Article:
Landscape photography has two important aspects among many less important ones – the important ones being lighting and composition. While patience and planning your shoot is the only way to tackle lighting, composition is something that you can control. That’s why you’ll find a lot of resources to help you improve your landscape photography composition. In this video, landscape photographer Mark Denney shares one simple tip that’ll help you elevate your landscape composition skill – shooting from a lower perspective:
“Getting better at composition is the way to improve your photography the most, and in the quickest possible way.”
Composition in itself is a very vast topic. There are so many techniques for composition you can use that it can feel overwhelming. This can lead to a confusing situation and have a negative effect on your photos. As Denney shares, out of all the techniques that he’s learned, the single most effective technique is finding your focal point and getting low. As Denney showcases in the video, doing so has a lot of advantages in certain scenarios.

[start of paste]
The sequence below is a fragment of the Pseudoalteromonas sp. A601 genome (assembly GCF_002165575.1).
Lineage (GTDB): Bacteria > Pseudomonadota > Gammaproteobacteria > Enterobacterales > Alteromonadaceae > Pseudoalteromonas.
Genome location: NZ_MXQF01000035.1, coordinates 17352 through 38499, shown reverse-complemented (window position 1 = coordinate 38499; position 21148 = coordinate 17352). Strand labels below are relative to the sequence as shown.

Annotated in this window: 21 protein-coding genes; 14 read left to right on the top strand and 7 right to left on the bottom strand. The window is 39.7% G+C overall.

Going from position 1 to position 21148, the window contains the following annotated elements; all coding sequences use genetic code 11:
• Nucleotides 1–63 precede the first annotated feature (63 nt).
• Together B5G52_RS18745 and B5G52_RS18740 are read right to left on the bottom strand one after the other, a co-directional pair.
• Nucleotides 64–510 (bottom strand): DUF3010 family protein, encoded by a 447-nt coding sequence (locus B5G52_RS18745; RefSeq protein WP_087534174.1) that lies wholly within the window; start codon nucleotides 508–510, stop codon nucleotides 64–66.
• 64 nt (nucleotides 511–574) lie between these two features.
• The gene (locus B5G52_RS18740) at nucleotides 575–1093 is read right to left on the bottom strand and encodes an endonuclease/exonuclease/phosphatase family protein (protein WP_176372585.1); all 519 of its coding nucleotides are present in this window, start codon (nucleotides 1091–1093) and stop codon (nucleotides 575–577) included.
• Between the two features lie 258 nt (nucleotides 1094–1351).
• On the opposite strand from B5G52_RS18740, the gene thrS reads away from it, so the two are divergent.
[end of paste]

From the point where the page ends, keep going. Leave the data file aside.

It really works well if you have interesting subjects or patterns in the foreground that you want to emphasize. Doing so can help you make your image visually powerful and grab the viewer’s attention. If you have an interesting subject in the foreground, like a rock or a bush, shooting low with a wide-angle lens can really help in exaggerating it and creating a visually compelling foreground. This can then lead the viewers to the focal point of your image.
If there’s a water body in your frame, shooting from a lower perspective should be your ultimate choice. If the water is moving, it creates an immersive experience. But if the water is calm and has some sort of reflection, shooting from a lower angle makes it pop. Try and get as close to the water surface as possible and you’ll surely be impressed with the result.
Many photographers are guilty of always shooting from eye-level. If you too happen to be making the same mistake, make an active effort to get low. You’ll notice how this can add some fresh breath to your landscape photography.
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